The online question-and-answer website Quora suffered a malicious data breach that may have affected up to 100 million accounts, the site's CEO, Adam D'Angelo, said in an official company blog posting late Monday (Dec. 3).
"For approximately 100 million Quora users, the following information may have been compromised," D'Angelo wrote. "Account information, e.g. name, email address, encrypted (hashed) password, data imported from linked networks when authorized by users; Public content and actions, e.g. questions, answers, comments, upvotes; Non-public content and actions, e.g. answer requests, downvotes, direct messages (note that a low percentage of Quora users have sent or received such messages)."
The website will be notifying all affected users by email, and resetting their passwords. Anyone who had reused a password elsewhere is advised to create a new password for that account too. Users who logged into Quora using Google or Facebook login mechanisms should not be affected.
MORE: What to Do After a Data Breach
Quora has posted an extensive FAQ explaining details of the data breach, but the FAQ doesn't mentioned how user passwords were hashed, i.e. run through a one-way encryption algorithm. This matters because hashing algorithms vary greatly in strength. Passwords hashed with some older algorithms can be "cracked," or reversed, in milliseconds using standard desktop computers, while passwords using new algorithms might take thousands of years to crack.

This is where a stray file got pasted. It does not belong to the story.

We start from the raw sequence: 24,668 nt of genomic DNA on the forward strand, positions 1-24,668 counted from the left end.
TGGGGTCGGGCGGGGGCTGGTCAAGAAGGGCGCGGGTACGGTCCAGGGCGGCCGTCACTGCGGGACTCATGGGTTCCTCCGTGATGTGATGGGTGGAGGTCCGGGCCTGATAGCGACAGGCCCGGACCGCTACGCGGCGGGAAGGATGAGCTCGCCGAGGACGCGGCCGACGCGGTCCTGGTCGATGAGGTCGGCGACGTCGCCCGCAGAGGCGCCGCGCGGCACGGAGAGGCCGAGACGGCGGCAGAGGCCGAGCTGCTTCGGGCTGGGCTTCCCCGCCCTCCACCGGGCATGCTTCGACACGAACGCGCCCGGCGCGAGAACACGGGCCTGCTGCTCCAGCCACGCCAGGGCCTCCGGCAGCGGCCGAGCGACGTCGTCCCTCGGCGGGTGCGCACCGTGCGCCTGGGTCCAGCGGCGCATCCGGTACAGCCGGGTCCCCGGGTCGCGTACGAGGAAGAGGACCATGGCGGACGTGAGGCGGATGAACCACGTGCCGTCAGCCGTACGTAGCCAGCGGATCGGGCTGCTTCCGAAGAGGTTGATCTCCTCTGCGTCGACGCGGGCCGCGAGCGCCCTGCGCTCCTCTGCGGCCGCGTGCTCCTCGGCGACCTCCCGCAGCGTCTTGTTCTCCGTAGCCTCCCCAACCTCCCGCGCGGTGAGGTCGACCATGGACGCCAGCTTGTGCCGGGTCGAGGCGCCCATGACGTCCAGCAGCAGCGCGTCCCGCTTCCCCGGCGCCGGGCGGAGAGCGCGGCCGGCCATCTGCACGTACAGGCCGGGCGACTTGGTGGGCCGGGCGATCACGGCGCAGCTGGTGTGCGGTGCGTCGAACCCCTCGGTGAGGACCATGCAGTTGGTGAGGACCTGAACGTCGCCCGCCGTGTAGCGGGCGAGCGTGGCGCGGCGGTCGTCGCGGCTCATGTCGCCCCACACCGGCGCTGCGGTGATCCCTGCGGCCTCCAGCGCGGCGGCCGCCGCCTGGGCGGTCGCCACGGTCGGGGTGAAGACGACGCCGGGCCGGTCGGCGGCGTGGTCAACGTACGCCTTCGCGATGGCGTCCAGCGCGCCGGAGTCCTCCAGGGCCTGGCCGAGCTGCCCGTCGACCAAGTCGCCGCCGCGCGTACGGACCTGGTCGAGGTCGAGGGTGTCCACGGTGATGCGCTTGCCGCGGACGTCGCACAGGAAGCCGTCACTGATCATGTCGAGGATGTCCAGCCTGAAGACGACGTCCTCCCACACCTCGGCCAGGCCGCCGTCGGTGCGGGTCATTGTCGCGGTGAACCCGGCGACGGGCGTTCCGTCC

D'Angelo's blog posting does mention that the hashes were "salted," meaning that a small extra bit of unique information was added to each password before it was hashed. That in theory will make the hashes more difficult to crack.
"Not all Quora users are affected, and some were impacted more than others," the FAQ states. "It is highly unlikely that this incident will result in identity theft, as we do not collect sensitive personal information like credit card or Social Security numbers."
Best Identity Protection Services
Get it. IdentityForce UltraSecure+Credit is the best overall service for both credit monitoring and identity protection. It also protects your account with two-factor authentication.
Best Data Monitoring
It's worth it. Get LifeLock Ultimate Plus if you're very worried about having your identity stolen and you also need antivirus software. But you can get better credit monitoring for less with IdentityForce UltraSecure+Credit.
Good, but not the best. Identity Guard isn't bad, but for about the same price, IdentityForce UltraSecure+Credit offers more comprehensive personal-data and credit-file monitoring.